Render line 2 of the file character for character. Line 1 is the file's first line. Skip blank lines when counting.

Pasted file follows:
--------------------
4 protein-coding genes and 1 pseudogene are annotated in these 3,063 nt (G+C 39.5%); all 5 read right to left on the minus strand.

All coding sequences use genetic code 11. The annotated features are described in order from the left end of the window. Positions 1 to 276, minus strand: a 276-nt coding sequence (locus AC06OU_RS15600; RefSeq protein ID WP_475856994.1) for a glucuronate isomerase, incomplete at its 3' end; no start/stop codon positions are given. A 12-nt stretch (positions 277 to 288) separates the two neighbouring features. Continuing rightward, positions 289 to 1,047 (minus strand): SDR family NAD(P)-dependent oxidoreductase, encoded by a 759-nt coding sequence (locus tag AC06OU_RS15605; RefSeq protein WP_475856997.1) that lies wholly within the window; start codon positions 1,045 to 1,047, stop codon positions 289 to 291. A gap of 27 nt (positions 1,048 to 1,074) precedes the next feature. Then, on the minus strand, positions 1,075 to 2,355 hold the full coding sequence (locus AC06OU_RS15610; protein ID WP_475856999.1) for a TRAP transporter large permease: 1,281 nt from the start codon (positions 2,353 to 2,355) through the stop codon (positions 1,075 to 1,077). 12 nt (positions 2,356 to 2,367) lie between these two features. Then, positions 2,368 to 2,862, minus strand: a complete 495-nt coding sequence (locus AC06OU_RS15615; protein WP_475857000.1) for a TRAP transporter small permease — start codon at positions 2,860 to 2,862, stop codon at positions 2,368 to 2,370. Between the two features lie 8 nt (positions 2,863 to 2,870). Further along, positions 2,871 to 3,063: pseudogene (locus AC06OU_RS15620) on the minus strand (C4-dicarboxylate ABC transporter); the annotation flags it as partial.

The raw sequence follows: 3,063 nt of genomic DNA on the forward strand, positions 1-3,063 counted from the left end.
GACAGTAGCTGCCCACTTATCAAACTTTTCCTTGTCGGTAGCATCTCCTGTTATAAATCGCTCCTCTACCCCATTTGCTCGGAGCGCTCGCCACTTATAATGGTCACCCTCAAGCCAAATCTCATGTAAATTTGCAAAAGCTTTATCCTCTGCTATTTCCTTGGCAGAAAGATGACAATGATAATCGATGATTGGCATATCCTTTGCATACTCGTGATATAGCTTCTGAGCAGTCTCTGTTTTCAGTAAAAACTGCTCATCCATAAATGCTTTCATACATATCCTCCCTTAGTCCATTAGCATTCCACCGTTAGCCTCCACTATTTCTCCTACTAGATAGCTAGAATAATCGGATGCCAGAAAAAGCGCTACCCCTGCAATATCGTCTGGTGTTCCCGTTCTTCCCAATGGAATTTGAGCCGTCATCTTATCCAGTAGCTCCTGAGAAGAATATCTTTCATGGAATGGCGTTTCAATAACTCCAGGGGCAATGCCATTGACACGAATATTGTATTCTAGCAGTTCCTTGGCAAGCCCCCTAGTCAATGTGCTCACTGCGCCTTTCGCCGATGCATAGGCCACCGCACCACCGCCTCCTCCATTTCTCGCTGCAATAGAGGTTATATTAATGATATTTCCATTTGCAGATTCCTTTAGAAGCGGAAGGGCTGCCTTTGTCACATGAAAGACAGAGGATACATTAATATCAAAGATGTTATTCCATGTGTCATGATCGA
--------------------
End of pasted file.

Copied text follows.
All coding sequences use genetic code 11. The annotated features are described in order from the left end of the window. Positions 1 to 276, minus strand: a 276-nt coding sequence (locus AC06OU_RS15600; RefSeq protein ID WP_475856994.1) for a glucuronate isomerase, incomplete at its 3' end; no start/stop codon positions are given. A 12-nt stretch (positions 277 to 288) separates the two neighbouring features. Continuing rightward, positions 289 to 1,047 (minus strand): SDR family NAD(P)-dependent oxidoreductase, encoded by a 759-nt coding sequence (locus tag AC06OU_RS15605; RefSeq protein WP_475856997.1) that lies wholly within the window; start codon positions 1,045 to 1,047, stop codon positions 289 to 291. A gap of 27 nt (positions 1,048 to 1,074) precedes the next feature. Then, on the minus strand, positions 1,075 to 2,355 hold the full coding sequence (locus AC06OU_RS15610; protein ID WP_475856999.1) for a TRAP transporter large permease: 1,281 nt from the start codon (positions 2,353 to 2,355) through the stop codon (positions 1,075 to 1,077). 12 nt (positions 2,356 to 2,367) lie between these two features. Then, positions 2,368 to 2,862, minus strand: a complete 495-nt coding sequence (locus AC06OU_RS15615; protein WP_475857000.1) for a TRAP transporter small permease — start codon at positions 2,860 to 2,862, stop codon at positions 2,368 to 2,370. Between the two features lie 8 nt (positions 2,863 to 2,870). Further along, positions 2,871 to 3,063: pseudogene (locus AC06OU_RS15620) on the minus strand (C4-dicarboxylate ABC transporter); the annotation flags it as partial.